8 responses to “Life is Not a Dressage Test

  1. I have battled “open finger syndrome” for quite a while…but the only instructor I’ve ever had who didn’t make a huge deal about it was a dressage instructor who rode OTTBs. She understood my hot, sensitive OTTB mare and didn’t say a thing about me riding off my ring finger. All it took was one twitch of the tip of my finger to get her attention.

    My goal with Gabe has to been to ride with the lightest touch possible, so, there go the open fingers, the end of my ring finger guiding him. I won’t be winning any equitation classes any time soon, but he definitely appreciates it!

    • Natalie Keller Reinert

      Jenn, thanks for stopping by!

      You teach us all a valuable lesson: avoid the eq classes, you’ll be happier for it. The sooner we learn to ride the way it works instead of the way it looks pretty, the better off we will all be.

      Everyone: go read Jenn’s blog, immediately. She has the muddiest horses ever.

      Also, punctuation. One of my favorite things ever.

  2. Great post!
    Blogs are supposed to be controversial?? Who knew?

    Your fingers ARE spring-loaded. At the other end is an OTTB.

    Gawd, he’s cute. He’s got such an intelligent face! “Hmm, very interesting”, he’s thinkin’..
    “Lookit where her legs are! I’m STILL not running? Weird!”
    He’s sure thinking about it:)

    Love the jockey shot. Such balanced balls of energy they are.
    First, with distinction?
    OH, I owe ya a link.
    Thank you!

    • Natalie Keller Reinert

      Just thinking about the exercise rider pic again. .

      I was reading something once and a rider described her horse as outstandingly clever for understanding bit contact within two rides. Let’s all look at the pic again and think about that. These horses invented contact. It’s softness they don’t understand. And those open fingers will teach it.

  3. Natalie Keller Reinert

    Hardy har har har.

    Spring-loaded OTTB indeed. LOL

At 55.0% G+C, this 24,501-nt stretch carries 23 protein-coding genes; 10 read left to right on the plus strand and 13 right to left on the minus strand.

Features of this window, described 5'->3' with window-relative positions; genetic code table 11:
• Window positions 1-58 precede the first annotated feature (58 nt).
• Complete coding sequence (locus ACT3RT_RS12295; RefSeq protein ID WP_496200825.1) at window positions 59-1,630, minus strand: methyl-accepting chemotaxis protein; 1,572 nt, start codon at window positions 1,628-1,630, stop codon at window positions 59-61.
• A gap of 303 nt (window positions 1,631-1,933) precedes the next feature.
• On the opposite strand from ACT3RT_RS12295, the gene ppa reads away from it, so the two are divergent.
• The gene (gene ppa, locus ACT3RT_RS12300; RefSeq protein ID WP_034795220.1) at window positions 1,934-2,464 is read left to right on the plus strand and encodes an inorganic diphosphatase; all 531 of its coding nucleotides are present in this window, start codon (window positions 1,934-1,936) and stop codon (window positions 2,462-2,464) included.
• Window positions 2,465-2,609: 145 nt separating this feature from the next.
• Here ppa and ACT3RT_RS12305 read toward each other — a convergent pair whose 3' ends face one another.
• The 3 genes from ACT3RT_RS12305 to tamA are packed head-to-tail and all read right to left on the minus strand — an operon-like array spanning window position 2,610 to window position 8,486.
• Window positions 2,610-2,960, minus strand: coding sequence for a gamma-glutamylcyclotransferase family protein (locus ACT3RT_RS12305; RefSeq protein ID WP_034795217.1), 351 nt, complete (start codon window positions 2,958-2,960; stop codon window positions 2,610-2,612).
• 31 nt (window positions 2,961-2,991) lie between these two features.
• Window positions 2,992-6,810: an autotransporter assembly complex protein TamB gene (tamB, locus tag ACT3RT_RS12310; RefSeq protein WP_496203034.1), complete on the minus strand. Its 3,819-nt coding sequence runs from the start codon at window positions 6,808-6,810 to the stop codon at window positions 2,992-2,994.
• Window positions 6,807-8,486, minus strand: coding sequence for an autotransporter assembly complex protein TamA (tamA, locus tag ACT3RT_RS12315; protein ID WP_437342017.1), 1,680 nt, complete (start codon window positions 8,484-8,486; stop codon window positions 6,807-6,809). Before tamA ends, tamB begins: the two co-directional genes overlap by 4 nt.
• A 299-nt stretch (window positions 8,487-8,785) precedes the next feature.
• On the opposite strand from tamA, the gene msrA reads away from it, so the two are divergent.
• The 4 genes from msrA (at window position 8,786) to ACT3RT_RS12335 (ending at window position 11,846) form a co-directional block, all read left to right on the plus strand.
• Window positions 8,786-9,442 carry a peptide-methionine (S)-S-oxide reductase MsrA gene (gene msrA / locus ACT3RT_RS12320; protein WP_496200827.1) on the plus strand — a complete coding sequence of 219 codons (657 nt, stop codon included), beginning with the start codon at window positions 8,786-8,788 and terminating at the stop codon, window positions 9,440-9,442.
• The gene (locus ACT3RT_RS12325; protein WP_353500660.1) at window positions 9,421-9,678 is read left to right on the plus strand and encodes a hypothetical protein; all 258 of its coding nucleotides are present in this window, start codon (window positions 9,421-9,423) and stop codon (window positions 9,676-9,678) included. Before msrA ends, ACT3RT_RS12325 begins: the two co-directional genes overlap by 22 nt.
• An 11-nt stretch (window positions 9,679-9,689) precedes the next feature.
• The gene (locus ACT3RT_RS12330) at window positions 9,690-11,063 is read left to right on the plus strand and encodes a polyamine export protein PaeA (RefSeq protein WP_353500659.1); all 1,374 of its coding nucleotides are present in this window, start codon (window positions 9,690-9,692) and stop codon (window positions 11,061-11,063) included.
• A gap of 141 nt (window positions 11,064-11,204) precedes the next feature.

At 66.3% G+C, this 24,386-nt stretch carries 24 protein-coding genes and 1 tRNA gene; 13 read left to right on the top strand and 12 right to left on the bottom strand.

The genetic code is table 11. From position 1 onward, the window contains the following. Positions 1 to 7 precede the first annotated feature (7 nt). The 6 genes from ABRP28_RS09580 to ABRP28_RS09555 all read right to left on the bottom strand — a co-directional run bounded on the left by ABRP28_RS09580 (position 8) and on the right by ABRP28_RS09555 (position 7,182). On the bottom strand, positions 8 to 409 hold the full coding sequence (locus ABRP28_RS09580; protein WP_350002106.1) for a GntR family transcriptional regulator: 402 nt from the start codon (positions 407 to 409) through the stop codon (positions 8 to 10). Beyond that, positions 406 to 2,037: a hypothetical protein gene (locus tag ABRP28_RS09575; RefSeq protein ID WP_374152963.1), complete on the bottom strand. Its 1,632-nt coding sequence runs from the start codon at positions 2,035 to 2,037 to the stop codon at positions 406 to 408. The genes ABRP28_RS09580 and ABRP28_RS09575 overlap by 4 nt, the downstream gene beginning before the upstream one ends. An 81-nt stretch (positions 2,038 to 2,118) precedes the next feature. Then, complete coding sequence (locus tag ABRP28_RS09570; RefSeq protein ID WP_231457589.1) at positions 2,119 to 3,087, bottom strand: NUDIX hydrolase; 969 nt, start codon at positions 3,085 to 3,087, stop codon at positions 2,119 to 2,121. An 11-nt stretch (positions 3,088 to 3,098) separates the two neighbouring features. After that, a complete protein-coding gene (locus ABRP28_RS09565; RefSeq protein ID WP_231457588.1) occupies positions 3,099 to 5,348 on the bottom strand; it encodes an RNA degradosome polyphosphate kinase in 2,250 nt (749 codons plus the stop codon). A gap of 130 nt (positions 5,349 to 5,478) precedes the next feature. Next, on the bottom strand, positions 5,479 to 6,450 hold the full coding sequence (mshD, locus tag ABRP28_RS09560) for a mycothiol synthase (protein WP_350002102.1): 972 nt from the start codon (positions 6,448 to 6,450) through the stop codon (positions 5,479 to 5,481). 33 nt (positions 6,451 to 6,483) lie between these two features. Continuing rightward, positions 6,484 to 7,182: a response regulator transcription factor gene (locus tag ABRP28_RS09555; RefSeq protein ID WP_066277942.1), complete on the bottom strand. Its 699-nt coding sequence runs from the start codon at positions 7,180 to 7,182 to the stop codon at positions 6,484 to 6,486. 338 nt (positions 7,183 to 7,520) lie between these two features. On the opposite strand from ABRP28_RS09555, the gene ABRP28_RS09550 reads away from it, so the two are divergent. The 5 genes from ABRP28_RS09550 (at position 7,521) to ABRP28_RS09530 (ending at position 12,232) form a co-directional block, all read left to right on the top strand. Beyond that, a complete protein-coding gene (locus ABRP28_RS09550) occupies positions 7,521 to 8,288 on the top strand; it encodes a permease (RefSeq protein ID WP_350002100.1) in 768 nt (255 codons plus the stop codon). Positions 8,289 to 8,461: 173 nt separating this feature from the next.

He is a thoughtful young man.

    You’re welcome. I noticed people are clicking on it, too 🙂

  4. and I wasn’t even first. I am such a slacker these days!
    You’re lovely/soft on him. Hands are the toughest to teach to people. The horse does a much better job, if your own fingers are sensitive enough.
    sigh.
    To Sensitivity, at both ends of the reins.

  5. Very interesting. I know zip about how racehorses and ex-racehorses are trained so reading this blog has become a great learning experience for me. I initially was taken aback when I read that Final Call wouldn’t understand seat aids, but then I looked back up at the jockey photo. Duh! They’re probably horribly confused the first time you actually sit on them.

    • Natalie Keller Reinert

      Well, I suppose I am over-simplifying just a tad. Jockeys do sit. But if you observe the saddle you will see that they’re sitting more in a “chair” seat, and their seat bones are having little or no real contact. The pelvis is rocked back too far.

      So, changing balance can slow or speed a racehorse: such as sitting down and deep on a quickly moving horse can slow him. But the little nuances of seatbone and shifting weight will not affect him very much, just large gestures.

      And of course it is much the same with leg pressure.